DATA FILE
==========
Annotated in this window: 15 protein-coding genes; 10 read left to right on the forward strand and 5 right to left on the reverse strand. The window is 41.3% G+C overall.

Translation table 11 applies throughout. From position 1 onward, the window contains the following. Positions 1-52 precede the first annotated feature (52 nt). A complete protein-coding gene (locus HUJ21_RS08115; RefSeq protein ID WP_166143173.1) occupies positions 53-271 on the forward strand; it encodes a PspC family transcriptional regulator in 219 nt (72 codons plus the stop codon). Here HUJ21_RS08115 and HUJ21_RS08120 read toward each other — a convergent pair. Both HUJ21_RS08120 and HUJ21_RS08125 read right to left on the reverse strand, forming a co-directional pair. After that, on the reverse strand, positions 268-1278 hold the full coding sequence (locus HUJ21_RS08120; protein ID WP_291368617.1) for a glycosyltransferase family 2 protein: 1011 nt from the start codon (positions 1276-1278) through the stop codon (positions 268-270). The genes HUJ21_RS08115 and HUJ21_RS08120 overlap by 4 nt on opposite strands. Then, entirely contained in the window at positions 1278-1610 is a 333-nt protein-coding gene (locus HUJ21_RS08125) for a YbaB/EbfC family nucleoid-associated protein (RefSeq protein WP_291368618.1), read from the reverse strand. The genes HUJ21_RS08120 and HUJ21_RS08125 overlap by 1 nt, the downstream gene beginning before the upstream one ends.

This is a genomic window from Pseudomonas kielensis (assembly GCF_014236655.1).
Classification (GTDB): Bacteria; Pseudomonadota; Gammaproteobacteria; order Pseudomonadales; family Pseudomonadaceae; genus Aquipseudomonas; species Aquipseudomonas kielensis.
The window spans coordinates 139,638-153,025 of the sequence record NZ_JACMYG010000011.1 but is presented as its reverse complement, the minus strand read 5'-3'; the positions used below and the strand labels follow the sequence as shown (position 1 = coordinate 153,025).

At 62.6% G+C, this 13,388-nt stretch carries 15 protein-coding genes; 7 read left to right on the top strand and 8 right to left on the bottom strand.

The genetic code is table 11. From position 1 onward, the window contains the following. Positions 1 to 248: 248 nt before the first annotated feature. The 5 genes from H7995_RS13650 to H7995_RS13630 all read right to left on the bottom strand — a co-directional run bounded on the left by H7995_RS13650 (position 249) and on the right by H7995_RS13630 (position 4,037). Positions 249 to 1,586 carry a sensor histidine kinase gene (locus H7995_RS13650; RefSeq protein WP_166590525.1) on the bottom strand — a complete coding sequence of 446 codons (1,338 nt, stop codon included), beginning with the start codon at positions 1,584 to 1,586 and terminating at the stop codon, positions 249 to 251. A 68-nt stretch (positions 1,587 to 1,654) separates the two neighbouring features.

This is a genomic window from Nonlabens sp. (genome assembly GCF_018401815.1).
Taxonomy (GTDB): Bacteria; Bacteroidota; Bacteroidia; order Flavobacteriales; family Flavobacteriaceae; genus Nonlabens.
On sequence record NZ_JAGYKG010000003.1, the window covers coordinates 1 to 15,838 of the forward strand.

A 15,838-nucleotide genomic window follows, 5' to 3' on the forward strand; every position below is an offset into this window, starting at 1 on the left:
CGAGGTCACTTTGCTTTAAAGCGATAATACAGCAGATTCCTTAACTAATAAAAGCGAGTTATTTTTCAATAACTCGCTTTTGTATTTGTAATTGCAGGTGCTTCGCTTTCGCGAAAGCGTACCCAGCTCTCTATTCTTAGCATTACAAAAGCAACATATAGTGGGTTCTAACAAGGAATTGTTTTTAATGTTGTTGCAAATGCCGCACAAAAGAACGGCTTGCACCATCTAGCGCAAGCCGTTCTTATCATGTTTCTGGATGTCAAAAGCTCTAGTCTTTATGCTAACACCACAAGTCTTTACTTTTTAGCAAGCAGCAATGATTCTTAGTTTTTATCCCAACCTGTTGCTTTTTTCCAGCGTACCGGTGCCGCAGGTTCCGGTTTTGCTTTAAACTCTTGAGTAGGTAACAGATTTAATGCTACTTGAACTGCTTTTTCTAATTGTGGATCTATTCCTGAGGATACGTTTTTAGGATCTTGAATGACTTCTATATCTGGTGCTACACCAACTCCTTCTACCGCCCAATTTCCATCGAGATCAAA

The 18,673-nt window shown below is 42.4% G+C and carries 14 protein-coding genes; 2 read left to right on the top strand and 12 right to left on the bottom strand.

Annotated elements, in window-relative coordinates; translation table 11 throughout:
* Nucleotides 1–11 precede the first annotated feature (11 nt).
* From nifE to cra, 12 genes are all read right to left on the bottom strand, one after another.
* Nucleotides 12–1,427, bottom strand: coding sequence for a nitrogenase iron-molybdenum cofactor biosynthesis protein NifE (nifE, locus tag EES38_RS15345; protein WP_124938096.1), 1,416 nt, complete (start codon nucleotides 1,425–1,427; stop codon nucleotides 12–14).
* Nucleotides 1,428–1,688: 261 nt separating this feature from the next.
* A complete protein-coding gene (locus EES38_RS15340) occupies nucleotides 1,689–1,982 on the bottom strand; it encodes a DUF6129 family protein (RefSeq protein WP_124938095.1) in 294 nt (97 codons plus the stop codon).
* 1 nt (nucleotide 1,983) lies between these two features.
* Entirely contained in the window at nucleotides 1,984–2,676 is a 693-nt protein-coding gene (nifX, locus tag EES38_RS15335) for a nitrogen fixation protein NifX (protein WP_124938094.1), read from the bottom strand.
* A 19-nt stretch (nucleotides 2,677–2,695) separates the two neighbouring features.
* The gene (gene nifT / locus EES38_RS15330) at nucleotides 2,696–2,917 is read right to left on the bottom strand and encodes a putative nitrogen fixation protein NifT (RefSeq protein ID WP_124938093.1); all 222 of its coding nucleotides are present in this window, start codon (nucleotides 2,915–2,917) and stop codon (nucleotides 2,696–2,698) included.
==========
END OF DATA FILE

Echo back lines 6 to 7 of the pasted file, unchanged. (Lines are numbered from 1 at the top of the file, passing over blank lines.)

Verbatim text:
At 62.6% G+C, this 13,388-nt stretch carries 15 protein-coding genes; 7 read left to right on the top strand and 8 right to left on the bottom strand.

The genetic code is table 11. From position 1 onward, the window contains the following. Positions 1 to 248: 248 nt before the first annotated feature. The 5 genes from H7995_RS13650 to H7995_RS13630 all read right to left on the bottom strand — a co-directional run bounded on the left by H7995_RS13650 (position 249) and on the right by H7995_RS13630 (position 4,037). Positions 249 to 1,586 carry a sensor histidine kinase gene (locus H7995_RS13650; RefSeq protein WP_166590525.1) on the bottom strand — a complete coding sequence of 446 codons (1,338 nt, stop codon included), beginning with the start codon at positions 1,584 to 1,586 and terminating at the stop codon, positions 249 to 251. A 68-nt stretch (positions 1,587 to 1,654) separates the two neighbouring features.